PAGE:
A few months ago, on a quiet afternoon, I was pondering and internally agonizing over the inconceivably dysfunctional and degenerate reality we found ourselves living in. Ignorance, arrogance, vulgarity and good, old-fashioned stupidity have unapologetically invaded our daily lives. Did I wonder, why? Obviously, there couldn’t be one simple answer, but one issue kept reentering my mind; could it be the complete disregard for the past, the neglect of basic knowledge passed onto us by the generations before and utter dismissal of humanity’s historical and cultural inheritance. And right then, I remembered a quote by Socrates from my history course in college: “There is only one good; knowledge, and one evil; ignorance”. And then, another one followed, this time by Aristotle: “Educating the mind without educating the heart is no education at all”. These words were written thousands of years ago, yet their validity has remained timeless. That is why the awareness of the past and the cultivation of its wisdom should always be at the foundation of the shaping of the future.
Wine is a great example of antiquity’s heritage from which humanity has greatly benefited. Wine originated in West Asia around 6000 BCE, in modern-day nations of Armenia, Georgia and eastern Turkey. From there, it was soon introduced to the sea-fairing civilizations of Phoenicia and Greece, where it embedded itself deeply into the nations’ cultures. There is archeological evidence suggesting that wine was present in Greece as early as 4000 BCE and has remained an intrinsic part of the Greek culture ever since. There are references in Homer’s Iliad and Odyssey that viticulture was prevalent in Greece by the 8th century BCE. The Greeks even devoted a god to wine, the mighty Dionysus. From the 4th century onwards, Greece’s turbulent history as part of the Byzantine Empire had a detrimental influence on the region’s wine culture, especially its quality.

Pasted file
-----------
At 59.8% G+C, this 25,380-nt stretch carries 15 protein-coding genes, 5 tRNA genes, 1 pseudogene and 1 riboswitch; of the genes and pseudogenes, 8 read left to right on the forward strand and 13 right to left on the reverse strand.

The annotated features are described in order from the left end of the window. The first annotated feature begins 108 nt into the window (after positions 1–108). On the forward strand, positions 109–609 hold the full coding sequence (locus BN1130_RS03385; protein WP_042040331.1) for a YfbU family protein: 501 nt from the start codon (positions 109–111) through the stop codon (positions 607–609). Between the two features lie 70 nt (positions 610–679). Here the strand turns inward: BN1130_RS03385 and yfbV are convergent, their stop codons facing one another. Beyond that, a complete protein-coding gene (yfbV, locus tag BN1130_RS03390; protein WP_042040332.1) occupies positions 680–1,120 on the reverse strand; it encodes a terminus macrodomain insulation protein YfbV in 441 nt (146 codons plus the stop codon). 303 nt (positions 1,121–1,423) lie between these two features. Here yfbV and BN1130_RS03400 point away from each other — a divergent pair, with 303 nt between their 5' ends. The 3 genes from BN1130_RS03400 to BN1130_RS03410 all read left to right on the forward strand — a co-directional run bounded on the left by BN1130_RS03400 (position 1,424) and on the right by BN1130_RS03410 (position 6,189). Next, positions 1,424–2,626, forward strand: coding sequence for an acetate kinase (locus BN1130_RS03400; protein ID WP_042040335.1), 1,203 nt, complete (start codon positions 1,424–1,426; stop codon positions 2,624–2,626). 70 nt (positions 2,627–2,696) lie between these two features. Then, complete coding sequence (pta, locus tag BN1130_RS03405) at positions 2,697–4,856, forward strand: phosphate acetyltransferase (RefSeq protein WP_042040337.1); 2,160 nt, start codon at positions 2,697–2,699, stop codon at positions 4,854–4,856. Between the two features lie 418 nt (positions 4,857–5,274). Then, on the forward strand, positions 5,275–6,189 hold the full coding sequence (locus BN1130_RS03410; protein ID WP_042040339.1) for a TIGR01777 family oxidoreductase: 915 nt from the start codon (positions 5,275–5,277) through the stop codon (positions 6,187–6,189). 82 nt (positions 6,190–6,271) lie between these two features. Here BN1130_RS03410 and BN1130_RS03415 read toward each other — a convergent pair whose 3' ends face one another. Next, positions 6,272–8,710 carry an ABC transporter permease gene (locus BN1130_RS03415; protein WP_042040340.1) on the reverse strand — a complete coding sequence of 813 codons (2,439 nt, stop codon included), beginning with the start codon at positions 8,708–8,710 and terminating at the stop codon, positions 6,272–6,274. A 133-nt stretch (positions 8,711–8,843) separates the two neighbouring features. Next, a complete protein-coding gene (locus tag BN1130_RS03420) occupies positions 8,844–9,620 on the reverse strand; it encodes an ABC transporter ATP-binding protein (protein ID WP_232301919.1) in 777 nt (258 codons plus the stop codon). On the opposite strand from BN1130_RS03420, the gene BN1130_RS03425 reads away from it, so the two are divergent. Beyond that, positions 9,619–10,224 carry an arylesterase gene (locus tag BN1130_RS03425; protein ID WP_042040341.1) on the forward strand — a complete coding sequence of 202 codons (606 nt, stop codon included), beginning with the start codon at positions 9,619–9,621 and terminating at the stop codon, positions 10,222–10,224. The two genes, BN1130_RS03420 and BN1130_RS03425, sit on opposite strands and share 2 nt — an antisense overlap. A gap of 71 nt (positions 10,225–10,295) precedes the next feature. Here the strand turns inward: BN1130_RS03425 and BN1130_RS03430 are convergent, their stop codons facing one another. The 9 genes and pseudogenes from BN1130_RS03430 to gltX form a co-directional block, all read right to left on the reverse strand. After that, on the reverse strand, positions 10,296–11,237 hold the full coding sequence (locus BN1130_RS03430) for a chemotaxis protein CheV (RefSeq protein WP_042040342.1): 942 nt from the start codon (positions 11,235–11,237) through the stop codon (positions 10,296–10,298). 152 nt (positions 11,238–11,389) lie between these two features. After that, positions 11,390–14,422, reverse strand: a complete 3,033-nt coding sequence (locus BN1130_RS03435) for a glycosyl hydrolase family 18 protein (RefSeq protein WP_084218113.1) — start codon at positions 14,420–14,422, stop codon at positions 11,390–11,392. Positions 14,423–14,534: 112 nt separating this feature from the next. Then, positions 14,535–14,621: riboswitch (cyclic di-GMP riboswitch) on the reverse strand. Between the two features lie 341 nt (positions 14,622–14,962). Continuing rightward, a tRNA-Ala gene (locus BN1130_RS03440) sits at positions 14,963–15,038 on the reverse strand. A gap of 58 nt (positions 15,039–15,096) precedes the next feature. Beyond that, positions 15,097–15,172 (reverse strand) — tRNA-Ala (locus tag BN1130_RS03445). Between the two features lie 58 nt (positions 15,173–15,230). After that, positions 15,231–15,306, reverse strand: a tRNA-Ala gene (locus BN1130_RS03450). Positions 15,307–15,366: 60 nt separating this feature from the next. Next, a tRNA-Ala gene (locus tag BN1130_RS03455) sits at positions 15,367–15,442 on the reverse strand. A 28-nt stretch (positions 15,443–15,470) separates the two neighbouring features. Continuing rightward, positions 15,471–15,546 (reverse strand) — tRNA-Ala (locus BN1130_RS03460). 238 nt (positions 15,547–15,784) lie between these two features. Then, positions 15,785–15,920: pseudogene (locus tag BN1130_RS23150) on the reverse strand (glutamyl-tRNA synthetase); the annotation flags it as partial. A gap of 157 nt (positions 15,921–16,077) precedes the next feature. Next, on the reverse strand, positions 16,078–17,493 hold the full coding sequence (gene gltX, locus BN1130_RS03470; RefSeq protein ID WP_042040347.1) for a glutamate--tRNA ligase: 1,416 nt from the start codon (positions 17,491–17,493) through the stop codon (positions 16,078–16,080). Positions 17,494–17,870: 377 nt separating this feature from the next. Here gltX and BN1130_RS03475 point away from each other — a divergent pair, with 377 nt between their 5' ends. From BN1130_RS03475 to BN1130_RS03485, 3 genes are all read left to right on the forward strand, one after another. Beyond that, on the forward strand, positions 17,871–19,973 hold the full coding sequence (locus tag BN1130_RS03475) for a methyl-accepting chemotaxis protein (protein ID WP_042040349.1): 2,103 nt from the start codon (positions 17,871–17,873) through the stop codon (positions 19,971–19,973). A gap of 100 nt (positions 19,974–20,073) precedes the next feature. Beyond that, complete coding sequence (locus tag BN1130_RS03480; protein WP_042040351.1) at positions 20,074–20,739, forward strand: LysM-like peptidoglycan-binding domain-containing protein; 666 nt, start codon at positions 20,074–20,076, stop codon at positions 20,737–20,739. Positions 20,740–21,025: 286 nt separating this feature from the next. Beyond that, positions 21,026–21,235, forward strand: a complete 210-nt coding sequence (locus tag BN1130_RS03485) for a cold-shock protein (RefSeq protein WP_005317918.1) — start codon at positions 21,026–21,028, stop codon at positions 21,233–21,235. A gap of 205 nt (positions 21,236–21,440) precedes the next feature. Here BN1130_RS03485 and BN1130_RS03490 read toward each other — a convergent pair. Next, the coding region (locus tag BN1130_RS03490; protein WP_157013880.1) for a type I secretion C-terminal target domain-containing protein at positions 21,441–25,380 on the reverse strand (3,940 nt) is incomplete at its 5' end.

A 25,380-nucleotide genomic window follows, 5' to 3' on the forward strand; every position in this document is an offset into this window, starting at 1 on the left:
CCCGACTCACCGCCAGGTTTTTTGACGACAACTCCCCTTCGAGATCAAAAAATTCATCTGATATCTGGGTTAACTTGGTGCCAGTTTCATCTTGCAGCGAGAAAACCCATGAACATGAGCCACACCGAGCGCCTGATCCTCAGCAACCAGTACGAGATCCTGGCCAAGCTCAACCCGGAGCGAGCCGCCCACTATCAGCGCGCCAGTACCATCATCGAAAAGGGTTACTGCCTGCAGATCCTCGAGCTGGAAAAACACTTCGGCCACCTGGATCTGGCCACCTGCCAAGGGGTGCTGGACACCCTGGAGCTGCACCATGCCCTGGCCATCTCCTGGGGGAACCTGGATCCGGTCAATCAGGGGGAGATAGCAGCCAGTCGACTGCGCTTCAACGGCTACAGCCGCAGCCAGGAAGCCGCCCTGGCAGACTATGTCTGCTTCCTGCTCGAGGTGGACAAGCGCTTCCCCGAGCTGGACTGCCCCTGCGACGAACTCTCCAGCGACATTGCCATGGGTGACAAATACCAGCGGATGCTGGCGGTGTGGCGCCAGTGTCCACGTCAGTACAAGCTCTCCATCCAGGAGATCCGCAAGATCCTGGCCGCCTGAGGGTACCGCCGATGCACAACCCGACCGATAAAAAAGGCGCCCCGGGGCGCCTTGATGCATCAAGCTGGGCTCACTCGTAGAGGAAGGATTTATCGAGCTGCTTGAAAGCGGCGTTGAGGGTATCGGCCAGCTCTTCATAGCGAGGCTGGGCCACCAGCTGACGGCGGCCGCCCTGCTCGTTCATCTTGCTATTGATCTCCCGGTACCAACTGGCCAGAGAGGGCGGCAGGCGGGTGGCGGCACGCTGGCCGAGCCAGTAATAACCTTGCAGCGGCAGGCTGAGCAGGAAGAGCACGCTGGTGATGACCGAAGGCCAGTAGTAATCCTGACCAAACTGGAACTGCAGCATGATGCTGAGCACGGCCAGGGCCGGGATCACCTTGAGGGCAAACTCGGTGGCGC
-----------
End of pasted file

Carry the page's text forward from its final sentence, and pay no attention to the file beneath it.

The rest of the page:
Starting in the 1960s, we have seen a renaissance of a sort for Greek viticulture. In 1971 an appellation system was implemented to regulate grape farming and the winemaking practices. New domestic and foreign investments have brought about new wineries with young, ambitious winemakers focused on the quality and preservation of tradition. Indigenous grape varieties have been revitalized and brought to their optimal potential. International grapes like Chardonnay, Cabernet Sauvignon and Syrah were brought in, finding a new home on the sun-drenched slopes of Greek vineyards.